Skip to main content

brushstroke

One of the most powerful branding lessons I ever learned was during my time in grad school. Not through the university, but during a part-time job. I had the opportunity to work for Apple. On each campus Apple had a student rep who helped advocate for the brand and answer questions. The major upside of the position was that they flew all of us out to Cupertino, CA to Apple HQ for training. If you’ve ever had the opportunity to visit the infinite loop or mothership as many call it you know how exciting it can be.

There we heard from the likes of Jonny Ives and other Apple employees. A creative director, Hiroki Asai, told us the story of the first iPhone box design. A great brand transcends the actual product or service. No one knows this more than Apple. The iPhone box, is a beautiful all black rectangle. Inspired by an antique wooden box found in France, more attention to detail was put into just the box design than you would imagine.

First the box itself has a precisely fitting lid. If you remember opening your first iPhone, the lid creates a suction effect that is unique to the product. The designers were challenged to drop the lid onto the box, if it didn’t take at least 4 seconds to slowly compress closed on its own they re-did it. Give it a try.

The second detail he spoke about is an incredible undertaking when you think about the scale of iPhones that go out. The pure black packaging makes for a challenging printing job. When the boxes are printed the outer graphics are printed on paper then wrapped around the cardboard box. As you wrap heavily printed paper there is often cracking or tearing of the paper at the folded edge. This caused white cracks at the corners of the box.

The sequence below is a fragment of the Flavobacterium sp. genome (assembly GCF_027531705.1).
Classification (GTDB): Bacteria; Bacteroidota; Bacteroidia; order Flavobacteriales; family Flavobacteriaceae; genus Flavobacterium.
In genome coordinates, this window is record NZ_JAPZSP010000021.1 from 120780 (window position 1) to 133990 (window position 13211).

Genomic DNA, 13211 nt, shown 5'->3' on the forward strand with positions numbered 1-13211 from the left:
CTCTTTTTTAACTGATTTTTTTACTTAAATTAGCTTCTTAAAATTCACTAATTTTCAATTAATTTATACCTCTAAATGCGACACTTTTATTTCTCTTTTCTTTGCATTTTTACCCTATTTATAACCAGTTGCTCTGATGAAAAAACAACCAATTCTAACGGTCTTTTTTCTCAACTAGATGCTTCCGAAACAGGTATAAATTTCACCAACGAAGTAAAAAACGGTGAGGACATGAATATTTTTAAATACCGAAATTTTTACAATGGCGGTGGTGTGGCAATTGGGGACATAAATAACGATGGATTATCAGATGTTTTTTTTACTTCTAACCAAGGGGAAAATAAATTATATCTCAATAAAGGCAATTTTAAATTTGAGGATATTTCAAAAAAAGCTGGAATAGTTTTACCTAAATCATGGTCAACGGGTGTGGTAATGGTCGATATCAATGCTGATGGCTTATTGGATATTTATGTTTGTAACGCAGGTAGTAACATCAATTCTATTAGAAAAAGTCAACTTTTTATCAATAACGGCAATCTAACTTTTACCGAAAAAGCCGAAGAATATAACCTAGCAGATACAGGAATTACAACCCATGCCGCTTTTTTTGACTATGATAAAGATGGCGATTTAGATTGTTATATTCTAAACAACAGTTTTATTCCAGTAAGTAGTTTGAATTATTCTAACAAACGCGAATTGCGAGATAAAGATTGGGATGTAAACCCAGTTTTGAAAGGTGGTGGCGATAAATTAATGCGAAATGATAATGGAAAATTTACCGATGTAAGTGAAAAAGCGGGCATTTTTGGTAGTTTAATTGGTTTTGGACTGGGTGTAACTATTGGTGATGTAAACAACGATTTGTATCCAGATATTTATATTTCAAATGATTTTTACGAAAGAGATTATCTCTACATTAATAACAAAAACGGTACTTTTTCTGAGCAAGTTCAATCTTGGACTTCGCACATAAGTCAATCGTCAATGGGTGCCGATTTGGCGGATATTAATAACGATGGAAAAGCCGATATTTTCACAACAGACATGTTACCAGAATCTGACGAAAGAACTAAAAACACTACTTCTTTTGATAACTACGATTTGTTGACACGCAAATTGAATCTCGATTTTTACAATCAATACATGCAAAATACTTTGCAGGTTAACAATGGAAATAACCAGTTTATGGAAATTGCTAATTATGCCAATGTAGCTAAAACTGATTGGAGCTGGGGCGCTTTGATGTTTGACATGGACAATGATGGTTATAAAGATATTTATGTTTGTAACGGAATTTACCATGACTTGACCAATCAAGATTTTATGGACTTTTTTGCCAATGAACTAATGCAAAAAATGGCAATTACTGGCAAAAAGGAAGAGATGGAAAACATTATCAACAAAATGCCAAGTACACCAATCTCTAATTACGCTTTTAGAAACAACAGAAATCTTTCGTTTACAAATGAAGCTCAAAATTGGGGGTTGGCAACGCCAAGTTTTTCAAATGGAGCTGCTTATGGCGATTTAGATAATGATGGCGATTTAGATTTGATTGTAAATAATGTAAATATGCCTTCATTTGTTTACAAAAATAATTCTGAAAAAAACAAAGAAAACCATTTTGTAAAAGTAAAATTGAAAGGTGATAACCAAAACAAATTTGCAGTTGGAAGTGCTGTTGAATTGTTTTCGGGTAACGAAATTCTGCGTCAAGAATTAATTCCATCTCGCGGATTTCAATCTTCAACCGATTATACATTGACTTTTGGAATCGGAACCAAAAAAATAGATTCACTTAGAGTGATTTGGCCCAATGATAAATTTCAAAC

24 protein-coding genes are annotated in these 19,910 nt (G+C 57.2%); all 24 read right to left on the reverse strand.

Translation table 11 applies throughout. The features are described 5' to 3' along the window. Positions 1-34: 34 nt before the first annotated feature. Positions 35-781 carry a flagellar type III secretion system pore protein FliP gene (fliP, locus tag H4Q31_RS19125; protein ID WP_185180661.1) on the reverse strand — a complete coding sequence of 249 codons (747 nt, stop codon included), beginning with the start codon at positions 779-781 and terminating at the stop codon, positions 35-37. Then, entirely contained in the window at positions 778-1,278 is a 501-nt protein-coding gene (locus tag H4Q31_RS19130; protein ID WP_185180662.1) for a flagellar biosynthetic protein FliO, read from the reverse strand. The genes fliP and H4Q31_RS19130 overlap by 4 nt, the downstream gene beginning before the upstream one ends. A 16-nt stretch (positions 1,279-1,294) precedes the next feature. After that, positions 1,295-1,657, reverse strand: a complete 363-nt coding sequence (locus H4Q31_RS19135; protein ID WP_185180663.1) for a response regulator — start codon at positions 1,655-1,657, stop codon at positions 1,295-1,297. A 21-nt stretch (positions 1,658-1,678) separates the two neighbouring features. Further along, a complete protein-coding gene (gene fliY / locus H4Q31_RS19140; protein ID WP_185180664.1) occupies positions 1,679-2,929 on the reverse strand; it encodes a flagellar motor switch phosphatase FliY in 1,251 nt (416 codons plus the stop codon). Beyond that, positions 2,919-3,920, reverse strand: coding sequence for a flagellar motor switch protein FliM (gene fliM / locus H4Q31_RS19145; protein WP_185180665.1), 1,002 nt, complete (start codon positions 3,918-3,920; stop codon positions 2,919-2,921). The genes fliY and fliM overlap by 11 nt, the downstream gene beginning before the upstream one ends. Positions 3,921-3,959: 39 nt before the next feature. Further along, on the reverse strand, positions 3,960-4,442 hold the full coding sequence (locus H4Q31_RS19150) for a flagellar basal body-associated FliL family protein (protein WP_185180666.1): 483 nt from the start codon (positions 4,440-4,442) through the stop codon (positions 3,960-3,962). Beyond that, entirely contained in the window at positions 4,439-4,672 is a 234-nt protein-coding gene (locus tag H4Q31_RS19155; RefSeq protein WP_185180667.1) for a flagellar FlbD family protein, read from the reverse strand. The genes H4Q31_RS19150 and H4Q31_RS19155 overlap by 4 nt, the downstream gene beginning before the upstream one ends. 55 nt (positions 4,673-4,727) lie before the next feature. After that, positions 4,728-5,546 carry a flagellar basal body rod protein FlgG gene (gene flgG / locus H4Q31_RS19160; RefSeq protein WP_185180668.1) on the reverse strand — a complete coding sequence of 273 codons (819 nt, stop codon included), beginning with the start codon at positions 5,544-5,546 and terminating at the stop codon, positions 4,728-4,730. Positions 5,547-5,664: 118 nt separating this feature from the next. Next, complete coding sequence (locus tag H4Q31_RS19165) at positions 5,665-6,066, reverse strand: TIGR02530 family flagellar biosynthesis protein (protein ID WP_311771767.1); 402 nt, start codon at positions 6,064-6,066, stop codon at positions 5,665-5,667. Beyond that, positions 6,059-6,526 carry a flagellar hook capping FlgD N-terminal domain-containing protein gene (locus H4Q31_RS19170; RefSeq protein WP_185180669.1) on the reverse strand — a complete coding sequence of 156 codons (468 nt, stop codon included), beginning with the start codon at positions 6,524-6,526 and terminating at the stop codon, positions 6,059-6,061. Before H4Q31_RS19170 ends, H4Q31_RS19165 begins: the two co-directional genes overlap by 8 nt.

With incredible attention to detail, each box was hand painted black at the edges to create the seamless black box that helps elevate the brand. There were a few other lessons shared with us that day, but one worth taking away is that every touch consumer touch point will influence the perception of your brand. Overlooking the small things will quickly add up whether in visual presentation or user interaction, so keep in mind that often the brand can live in the details.

Leave a Reply


3 + 3 =